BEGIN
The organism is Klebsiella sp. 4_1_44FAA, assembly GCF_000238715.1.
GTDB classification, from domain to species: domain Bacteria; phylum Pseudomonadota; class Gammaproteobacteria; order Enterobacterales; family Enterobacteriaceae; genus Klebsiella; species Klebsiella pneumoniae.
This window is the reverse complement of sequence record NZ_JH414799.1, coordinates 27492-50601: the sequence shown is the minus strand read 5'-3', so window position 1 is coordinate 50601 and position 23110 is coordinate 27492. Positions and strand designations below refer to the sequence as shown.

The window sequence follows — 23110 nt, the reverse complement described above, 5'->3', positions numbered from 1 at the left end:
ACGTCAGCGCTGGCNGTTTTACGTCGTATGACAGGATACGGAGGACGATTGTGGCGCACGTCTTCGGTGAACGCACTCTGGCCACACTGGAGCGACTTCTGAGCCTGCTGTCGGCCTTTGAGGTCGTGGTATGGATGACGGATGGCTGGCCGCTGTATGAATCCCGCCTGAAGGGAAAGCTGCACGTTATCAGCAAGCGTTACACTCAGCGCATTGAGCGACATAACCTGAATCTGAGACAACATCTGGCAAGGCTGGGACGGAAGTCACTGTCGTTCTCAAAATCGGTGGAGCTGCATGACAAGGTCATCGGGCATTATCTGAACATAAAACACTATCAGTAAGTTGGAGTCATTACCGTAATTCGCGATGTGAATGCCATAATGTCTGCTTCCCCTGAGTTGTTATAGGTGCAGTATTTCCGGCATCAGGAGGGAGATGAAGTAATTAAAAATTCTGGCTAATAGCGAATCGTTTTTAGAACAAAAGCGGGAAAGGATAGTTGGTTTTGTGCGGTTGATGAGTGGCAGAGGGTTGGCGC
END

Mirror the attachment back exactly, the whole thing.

The organism is Klebsiella sp. 4_1_44FAA, assembly GCF_000238715.1.
GTDB classification, from domain to species: domain Bacteria; phylum Pseudomonadota; class Gammaproteobacteria; order Enterobacterales; family Enterobacteriaceae; genus Klebsiella; species Klebsiella pneumoniae.
This window is the reverse complement of sequence record NZ_JH414799.1, coordinates 27492-50601: the sequence shown is the minus strand read 5'-3', so window position 1 is coordinate 50601 and position 23110 is coordinate 27492. Positions and strand designations below refer to the sequence as shown.

The window sequence follows — 23110 nt, the reverse complement described above, 5'->3', positions numbered from 1 at the left end:
ACGTCAGCGCTGGCNGTTTTACGTCGTATGACAGGATACGGAGGACGATTGTGGCGCACGTCTTCGGTGAACGCACTCTGGCCACACTGGAGCGACTTCTGAGCCTGCTGTCGGCCTTTGAGGTCGTGGTATGGATGACGGATGGCTGGCCGCTGTATGAATCCCGCCTGAAGGGAAAGCTGCACGTTATCAGCAAGCGTTACACTCAGCGCATTGAGCGACATAACCTGAATCTGAGACAACATCTGGCAAGGCTGGGACGGAAGTCACTGTCGTTCTCAAAATCGGTGGAGCTGCATGACAAGGTCATCGGGCATTATCTGAACATAAAACACTATCAGTAAGTTGGAGTCATTACCGTAATTCGCGATGTGAATGCCATAATGTCTGCTTCCCCTGAGTTGTTATAGGTGCAGTATTTCCGGCATCAGGAGGGAGATGAAGTAATTAAAAATTCTGGCTAATAGCGAATCGTTTTTAGAACAAAAGCGGGAAAGGATAGTTGGTTTTGTGCGGTTGATGAGTGGCAGAGGGTTGGCGC